Glenn noted that the investigations and conversations at Hollins are helping to inform the breadth and scope of memorialization, which includes but is not limited to interactive education on campus (information kiosks, walking tours guided by downloadable apps, and student creation of a mass mural) and community outreach in the Roanoke Valley (lecture series, scholarships, and grant-funded programs that impact the lives of young people).

“I have come to the knowledge that this work of digging into our past and reconciling our history is foundational to authentic diversity, equity, and inclusion work,” Glenn said.

Among the highlights of the USS spring meeting at Hollins were sessions devoted to strengthening historically black colleges and universities; collective wisdom workshops for small colleges and liberal arts universities as well as research universities; and discussions among traditionally Baptist colleges and universities focused on developing common research agendas and collaborative practices.

Student Brings Advocacy to Va. Board for People with Disabilities

For some time, Alexus Smith ’19 has sought to foster greater awareness of the issues that people with disabilities face. Now, she will be taking her interest in activism to a statewide level, thanks to her appointment by Gov. Terry McAuliffe to the Virginia Board for People with Disabilities (VBPD).


Smith will serve a four-year term and will be eligible for reappointment.

“The board works for the benefit of individuals with DD (developmental disabilities) and their families to identify needs and help develop policies, programs, and services that will meet these needs in a manner that respects dignity and independence,” says VBPD Executive Director Heidi Lawyer. “A key aspect of our work is to advise the Governor, legislators, and government agencies on public policy issues as well as on how to develop programs and services for people with DD that will eliminate barriers to full inclusion in all facets of community life.”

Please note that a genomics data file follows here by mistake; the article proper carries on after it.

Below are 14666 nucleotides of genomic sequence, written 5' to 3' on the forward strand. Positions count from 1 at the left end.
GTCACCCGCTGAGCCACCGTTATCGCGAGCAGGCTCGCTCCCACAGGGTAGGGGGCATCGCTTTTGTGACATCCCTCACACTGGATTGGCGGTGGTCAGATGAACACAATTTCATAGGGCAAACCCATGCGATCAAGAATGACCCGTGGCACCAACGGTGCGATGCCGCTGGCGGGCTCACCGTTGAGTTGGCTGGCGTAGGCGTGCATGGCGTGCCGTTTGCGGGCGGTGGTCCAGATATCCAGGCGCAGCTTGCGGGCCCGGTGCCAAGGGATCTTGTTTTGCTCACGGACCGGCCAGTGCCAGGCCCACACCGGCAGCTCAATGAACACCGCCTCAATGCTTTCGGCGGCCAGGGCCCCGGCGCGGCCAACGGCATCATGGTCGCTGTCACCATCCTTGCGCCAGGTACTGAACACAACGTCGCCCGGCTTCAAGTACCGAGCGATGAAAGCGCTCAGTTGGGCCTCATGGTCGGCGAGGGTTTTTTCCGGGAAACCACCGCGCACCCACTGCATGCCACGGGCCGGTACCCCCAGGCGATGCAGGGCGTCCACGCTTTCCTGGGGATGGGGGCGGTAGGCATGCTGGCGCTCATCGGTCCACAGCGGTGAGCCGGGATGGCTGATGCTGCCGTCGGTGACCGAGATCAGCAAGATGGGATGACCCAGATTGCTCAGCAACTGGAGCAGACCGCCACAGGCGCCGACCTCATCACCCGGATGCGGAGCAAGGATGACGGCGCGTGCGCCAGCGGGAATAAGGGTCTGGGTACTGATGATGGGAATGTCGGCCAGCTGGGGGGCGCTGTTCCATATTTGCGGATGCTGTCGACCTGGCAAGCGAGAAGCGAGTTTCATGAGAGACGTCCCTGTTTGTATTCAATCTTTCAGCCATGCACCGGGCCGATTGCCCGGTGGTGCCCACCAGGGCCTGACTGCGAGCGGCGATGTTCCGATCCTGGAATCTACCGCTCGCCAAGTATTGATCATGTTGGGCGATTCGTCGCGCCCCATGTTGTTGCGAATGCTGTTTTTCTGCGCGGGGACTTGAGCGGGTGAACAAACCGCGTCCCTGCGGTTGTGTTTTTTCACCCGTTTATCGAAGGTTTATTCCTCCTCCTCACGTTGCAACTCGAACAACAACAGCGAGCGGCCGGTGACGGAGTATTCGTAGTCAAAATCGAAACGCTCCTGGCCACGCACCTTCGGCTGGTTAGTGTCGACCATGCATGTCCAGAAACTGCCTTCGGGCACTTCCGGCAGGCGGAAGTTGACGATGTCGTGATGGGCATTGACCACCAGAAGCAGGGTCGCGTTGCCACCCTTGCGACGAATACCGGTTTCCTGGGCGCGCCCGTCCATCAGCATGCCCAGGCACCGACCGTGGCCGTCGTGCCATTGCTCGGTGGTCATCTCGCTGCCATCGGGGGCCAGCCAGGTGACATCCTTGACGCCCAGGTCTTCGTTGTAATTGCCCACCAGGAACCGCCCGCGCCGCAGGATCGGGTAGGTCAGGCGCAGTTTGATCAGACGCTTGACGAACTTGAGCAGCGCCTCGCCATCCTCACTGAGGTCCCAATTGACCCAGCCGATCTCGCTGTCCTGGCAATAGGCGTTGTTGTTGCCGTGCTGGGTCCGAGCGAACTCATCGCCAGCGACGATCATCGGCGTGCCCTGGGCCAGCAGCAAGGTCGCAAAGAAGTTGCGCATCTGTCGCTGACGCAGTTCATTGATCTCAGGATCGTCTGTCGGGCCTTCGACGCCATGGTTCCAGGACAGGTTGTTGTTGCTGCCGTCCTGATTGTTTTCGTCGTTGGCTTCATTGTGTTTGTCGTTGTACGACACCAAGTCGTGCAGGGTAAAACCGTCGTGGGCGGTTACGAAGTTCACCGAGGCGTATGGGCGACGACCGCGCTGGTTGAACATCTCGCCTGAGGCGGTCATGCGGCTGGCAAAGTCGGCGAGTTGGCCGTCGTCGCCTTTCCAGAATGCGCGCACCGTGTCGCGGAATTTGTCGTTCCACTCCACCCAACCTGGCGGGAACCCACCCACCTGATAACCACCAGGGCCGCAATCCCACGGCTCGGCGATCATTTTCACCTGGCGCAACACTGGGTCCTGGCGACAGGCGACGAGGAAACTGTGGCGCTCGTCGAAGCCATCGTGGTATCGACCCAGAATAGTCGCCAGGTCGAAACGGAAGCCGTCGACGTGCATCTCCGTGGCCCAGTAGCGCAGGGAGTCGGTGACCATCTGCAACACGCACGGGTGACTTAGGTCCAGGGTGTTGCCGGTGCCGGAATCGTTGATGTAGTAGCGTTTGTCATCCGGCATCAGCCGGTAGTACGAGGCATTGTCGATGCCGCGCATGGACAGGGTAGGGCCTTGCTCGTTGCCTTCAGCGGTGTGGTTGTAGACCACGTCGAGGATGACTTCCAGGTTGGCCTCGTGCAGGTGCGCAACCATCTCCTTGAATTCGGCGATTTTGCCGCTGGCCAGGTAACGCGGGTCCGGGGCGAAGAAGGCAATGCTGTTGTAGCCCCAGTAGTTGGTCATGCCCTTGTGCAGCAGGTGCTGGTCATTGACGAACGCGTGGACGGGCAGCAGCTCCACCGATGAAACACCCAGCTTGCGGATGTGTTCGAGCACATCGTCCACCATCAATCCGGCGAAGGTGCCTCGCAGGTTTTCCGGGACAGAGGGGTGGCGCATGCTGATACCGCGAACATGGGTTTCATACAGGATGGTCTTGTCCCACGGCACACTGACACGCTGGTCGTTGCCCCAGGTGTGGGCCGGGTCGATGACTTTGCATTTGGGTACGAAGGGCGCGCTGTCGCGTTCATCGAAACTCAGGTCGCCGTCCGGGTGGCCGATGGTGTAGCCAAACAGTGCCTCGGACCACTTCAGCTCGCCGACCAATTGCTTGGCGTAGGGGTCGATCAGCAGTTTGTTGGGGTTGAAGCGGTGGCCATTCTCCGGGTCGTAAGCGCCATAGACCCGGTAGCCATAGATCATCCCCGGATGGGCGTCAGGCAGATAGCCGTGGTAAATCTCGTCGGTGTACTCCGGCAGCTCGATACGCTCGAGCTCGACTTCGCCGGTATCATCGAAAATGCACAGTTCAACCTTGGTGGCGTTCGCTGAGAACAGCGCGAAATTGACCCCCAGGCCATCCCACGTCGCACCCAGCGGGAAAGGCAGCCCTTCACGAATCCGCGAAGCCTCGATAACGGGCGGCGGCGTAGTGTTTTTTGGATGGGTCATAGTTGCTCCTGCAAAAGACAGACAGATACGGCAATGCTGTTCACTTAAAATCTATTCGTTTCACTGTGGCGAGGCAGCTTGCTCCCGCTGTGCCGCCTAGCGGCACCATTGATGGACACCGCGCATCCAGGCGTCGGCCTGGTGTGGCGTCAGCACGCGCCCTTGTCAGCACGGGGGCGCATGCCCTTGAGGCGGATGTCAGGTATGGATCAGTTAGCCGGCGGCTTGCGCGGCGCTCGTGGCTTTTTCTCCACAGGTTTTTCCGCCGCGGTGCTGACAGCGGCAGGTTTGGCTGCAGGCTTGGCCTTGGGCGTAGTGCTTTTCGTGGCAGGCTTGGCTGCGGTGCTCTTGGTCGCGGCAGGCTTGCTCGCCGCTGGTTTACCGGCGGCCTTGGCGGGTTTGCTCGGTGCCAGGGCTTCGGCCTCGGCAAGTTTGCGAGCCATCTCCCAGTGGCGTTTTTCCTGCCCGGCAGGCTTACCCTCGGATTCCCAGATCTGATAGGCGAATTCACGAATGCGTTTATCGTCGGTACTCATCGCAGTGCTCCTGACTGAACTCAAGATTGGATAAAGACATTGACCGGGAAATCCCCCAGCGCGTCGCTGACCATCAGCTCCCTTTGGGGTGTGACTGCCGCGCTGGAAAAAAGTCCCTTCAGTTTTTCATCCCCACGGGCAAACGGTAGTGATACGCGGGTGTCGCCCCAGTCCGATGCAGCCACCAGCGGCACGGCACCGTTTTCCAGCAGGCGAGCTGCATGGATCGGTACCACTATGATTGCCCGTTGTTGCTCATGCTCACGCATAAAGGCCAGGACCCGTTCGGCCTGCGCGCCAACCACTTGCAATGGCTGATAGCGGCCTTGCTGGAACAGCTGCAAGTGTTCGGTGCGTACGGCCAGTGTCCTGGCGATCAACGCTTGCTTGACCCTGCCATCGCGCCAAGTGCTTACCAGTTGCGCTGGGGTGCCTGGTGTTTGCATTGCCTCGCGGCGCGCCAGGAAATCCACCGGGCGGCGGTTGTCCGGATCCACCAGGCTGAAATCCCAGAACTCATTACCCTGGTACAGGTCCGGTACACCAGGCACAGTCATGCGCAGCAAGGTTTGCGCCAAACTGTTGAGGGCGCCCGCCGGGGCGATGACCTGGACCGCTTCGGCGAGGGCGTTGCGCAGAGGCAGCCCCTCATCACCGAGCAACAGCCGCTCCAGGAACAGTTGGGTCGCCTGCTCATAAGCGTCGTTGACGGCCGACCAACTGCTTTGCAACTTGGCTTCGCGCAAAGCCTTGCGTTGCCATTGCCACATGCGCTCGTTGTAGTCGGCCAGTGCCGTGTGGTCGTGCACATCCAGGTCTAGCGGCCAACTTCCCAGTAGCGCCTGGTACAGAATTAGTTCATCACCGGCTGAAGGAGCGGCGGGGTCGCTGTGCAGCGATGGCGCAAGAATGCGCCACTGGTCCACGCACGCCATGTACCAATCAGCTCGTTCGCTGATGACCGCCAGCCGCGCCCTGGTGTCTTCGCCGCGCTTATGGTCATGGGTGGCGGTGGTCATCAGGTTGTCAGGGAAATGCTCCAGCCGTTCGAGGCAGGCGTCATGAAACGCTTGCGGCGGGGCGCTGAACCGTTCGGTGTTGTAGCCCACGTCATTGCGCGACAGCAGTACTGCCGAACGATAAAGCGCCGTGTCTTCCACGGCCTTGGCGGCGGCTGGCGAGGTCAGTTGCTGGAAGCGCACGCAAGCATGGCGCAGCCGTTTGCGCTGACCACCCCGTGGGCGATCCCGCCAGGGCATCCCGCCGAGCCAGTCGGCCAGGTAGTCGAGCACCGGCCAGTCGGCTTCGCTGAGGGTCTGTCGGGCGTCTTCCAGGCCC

Alexus Smith '19
“Advocacy is vital to disability culture and my life as a disabled woman.” – Alexus Smith ’19

“Advocacy is vital to disability culture and my life as a disabled woman,” says Smith, an English major from South Boston, Virginia. “The rights of my people will always be one of my many passions along with my love for English and literature. I hope I can use my degree and skills as part of my advocacy work.”

Smith’s journey to VBPD membership began in 2013. “I was a student in the Youth Leadership Forum (YLF), a board-sponsored training program that focuses on post-high school transition, self-advocacy, goal setting, self-acceptance, and job-related skills such as resume writing,” she explains. As a YLF alumna, she was invited to apply this year for one of the openings on the board. Her application and others were reviewed by the director of the VBPD. Recommendations were then made to the Governor, who has the final say on appointments.

Smith wants to achieve a number of goals during her board membership. “I hope to gain a better understanding of disability policy so that I can advocate more effectively for the needs of people like myself. There are many factors that make up the lifestyles, access to resources, and emotional well-being of people with disabilities, and I want to address this issue.”

Smith adds that she plans to draw upon her experiences as a student, mentor, awareness event planner, and writer to introduce new ideas to the board. “Compassion, openness, a strong voice, and attention to detail are at the core of my leadership style and I am excited to bring those attributes forward to benefit the board’s mission.”

Sophomore from Nepal Helps New International Students Feel at Home

Traveling thousands of miles away from home to a country you’ve never visited and attending a college you’ve never seen except online would be a daunting task for anyone. Yet that was the challenge that Grishma Bhattarai ’20 boldly accepted when she made the trek from Kathmandu, Nepal, to Hollins a little over a year ago.

“No matter how confident I looked, at the end of the day I was a little scared,” Bhattarai admits, looking back. But today, the economics and mathematics double major is thriving, both in and out of the classroom, and despite a demanding schedule, one of her highest priorities is assisting other international students after they start their education at Hollins.